tiesandstilletos

We Remember: 9/11 Ten Years Later

In Family on September 11, 2011 at 12:01 AM

“It was the best of times, it was the worst of times.”  Those were no longer the words reserved for Charles Dickens’ most famous A Tale of Two Cities.  These were words that now began the journal of our first pregnancy.

We were home the morning of 9/11 because we had a doctor’s appointment.  We turned on the “Today” show only moments after the first tower was hit.  At the time, the news anchors were still trying to determine what exactly flew into the building and had assumed it was a private plane that lost its way on such a bright, clear and sunny day.  Analysis of confusion and speculations of causes continued to swirl as images of the first tower in smoke skimmed across the screen.  Although no one understood what happened, alarm had yet to ensue.  And, then, with the cameras still showing the smolder of the first building, a small black image came from the right of our screen and the screen went blank for a moment.  A second plane had hit.  It appeared that New York City was being attacked.

With only questions as to what was going on, we headed out to our appointment.  Driving to the office, we listened to the car radio so we could hear updates regarding New York City.  Just before we got out of the car, we were informed that a plane just crashed into the Pentagon.  This wasn’t limited to just New York.  More so, how is it that the Pentagon, the home of our country’s defense, had been attacked?  Is our country under attack?  Is this the beginning of a world war?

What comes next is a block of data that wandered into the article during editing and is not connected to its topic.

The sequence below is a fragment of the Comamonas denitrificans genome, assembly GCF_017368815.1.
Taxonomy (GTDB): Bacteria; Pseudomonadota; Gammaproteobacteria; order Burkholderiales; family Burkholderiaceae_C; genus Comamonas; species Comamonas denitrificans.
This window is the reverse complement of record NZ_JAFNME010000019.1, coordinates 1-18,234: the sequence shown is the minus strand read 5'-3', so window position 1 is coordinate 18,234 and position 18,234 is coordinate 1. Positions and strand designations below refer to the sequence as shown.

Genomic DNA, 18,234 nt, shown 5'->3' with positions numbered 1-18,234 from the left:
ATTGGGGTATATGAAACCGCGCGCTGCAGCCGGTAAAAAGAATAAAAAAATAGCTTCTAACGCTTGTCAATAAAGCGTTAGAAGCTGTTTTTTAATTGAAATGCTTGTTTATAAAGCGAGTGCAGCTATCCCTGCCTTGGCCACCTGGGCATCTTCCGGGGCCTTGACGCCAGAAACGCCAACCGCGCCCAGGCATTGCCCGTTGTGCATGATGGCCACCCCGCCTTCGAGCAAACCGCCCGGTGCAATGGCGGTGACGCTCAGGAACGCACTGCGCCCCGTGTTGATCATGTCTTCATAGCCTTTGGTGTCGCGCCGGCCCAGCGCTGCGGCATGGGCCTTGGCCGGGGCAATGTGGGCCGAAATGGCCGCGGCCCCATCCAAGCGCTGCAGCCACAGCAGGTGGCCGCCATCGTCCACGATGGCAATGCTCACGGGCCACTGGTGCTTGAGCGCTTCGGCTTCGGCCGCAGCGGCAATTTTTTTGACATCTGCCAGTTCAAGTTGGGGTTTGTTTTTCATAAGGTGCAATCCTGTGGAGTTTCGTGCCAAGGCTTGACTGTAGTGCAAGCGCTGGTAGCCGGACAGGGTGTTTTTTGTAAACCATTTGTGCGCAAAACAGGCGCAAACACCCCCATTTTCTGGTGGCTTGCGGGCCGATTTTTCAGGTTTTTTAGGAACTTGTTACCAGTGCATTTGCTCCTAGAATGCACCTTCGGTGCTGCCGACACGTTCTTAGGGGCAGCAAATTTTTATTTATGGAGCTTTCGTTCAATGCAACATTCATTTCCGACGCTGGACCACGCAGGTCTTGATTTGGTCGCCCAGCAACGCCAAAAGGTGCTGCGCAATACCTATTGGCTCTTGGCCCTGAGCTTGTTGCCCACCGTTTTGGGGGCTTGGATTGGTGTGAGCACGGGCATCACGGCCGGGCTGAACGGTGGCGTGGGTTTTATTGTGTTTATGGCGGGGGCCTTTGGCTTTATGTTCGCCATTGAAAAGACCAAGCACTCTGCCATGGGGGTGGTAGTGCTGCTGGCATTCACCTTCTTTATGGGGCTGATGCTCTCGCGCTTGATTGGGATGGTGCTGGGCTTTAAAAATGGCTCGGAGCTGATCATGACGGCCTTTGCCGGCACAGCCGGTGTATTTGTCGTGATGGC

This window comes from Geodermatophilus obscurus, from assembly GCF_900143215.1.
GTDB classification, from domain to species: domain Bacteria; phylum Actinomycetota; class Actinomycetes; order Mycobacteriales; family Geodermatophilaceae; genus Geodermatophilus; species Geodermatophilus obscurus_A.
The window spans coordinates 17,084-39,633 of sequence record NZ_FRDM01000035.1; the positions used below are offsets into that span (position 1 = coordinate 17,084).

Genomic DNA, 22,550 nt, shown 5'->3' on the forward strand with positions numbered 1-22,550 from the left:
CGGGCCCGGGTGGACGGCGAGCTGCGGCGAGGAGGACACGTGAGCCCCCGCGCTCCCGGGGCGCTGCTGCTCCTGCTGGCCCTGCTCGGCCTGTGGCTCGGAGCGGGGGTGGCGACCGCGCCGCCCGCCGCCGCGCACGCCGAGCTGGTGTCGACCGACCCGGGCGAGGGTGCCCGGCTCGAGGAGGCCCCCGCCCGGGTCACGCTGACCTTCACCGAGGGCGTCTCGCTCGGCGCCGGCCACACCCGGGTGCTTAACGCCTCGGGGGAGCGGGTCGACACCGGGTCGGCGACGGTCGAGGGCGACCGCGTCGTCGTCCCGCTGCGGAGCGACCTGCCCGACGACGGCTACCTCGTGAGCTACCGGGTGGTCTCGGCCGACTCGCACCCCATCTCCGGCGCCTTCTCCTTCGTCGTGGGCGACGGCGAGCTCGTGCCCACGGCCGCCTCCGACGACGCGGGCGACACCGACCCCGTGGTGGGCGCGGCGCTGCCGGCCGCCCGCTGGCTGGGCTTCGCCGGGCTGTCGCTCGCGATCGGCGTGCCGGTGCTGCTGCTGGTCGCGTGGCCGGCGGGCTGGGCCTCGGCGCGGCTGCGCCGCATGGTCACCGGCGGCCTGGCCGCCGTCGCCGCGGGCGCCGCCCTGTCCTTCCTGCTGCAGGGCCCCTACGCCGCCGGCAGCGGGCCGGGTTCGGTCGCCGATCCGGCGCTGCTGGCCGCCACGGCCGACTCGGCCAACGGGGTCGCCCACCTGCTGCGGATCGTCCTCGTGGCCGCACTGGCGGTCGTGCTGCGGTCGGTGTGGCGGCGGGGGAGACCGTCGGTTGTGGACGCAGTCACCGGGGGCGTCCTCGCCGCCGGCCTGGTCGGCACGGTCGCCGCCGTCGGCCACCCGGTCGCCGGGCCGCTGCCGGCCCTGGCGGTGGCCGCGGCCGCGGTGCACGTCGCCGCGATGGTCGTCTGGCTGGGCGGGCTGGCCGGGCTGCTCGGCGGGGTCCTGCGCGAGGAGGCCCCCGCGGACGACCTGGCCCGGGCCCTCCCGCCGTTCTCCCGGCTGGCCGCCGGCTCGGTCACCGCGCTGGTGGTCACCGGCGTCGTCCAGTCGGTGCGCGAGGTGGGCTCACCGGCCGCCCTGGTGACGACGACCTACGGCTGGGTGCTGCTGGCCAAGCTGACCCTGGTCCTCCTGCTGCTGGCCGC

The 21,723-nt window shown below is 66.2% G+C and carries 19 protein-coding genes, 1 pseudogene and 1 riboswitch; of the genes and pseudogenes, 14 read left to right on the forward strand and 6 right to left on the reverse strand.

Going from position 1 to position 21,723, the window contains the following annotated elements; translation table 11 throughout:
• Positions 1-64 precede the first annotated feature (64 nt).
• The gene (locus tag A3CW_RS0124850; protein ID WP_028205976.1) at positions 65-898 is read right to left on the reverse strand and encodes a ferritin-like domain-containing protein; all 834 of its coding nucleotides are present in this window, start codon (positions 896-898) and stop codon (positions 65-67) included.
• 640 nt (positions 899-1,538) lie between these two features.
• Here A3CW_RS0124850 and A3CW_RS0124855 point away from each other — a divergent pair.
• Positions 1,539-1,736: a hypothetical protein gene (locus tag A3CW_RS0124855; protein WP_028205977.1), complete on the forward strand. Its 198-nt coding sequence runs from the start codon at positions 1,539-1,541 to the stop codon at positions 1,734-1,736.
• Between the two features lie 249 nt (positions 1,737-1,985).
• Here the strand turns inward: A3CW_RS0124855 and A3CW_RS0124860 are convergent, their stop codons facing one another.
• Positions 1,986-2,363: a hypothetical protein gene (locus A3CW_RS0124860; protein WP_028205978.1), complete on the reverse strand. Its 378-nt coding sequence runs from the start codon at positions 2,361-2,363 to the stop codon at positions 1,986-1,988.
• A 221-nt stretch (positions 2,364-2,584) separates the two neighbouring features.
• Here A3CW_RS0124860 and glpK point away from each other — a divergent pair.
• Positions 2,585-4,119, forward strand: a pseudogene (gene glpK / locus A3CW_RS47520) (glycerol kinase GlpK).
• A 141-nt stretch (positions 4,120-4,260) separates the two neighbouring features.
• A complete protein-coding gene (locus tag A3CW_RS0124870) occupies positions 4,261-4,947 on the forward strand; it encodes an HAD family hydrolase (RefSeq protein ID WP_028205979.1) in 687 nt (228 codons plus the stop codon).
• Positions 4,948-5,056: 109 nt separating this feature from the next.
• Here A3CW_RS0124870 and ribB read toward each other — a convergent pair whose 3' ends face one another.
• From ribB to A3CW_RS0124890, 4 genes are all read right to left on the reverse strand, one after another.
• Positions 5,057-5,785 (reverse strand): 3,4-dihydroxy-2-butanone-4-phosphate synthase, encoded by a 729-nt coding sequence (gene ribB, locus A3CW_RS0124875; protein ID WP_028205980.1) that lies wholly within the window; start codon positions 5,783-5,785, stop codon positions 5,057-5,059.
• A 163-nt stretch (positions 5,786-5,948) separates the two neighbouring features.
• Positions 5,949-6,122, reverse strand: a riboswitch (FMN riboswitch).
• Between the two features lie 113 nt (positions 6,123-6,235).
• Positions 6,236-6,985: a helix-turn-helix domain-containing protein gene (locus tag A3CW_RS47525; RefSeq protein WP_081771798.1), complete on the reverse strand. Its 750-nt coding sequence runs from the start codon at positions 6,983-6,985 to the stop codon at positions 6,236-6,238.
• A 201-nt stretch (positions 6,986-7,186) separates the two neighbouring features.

Alarm has now ensued.

Although the doctor’s office operated as usual and they ran the appointments of the day, including ours, we all tried our best not to reveal the worry in our hearts.  Here we are at the side of an ultrasound machine finding out that the beginning of life has developed in Kenya’s womb.  In parallel, the end of life has begun to transform for almost 3,000 people who would become victims to the worst terrorism the United States has ever seen.

Our appointment confirmed that we were pregnant with our first baby due in April.  Joy filled our hearts.  We were indeed excited.  However, with the events of the day unfolding, we were also very concerned.  Would April 2002 even come for us?  For our baby?  We discovered that the fourth plane had later crashed outside of Pittsburgh and we were still unsure of what was happening in our nation.  At the time, we lived in Cincinnati and that also worried us because Cincinnati was the home for GE aircraft engines.  Because the attacks involved commercial planes and no one could confirm why or how the attacks were occurring, it was very feasible that Cincinnati could be next.  After all, Pittsburgh, Pennsylvania was located merely one state over.  How could we bring a baby into a world at war?  What would become of our family?

We remember this day very well and carry sorrow-filled hearts for the victims and their families.  Like many who remember this day ten years later, we remember this day like it was yesterday.  We remember where we were and the emotions that we felt.  With all of the sadness and worry, however, one memory stands even stronger.  That is, the strength, union and resiliency of our country.  For on this day and the days that followed, the people of our country came together without regard to race, color, class, religion, gender, or the like.  People stood by each other comforting, consoling, helping, and empathizing.  It didn’t matter where you prayed, how you prayed or if you prayed.  On that day, we all prayed together in whatever way and to whomever we knew how.  Although the name Osama Bin Laden had been thrown into the media reports and we would learn more about his terrorist regime for years to come, the anti-Muslim revolt had yet to rise.  We were simply One Nation.  Under God.  With Liberty.  And Justice for All.

………. That’s What’s Up.

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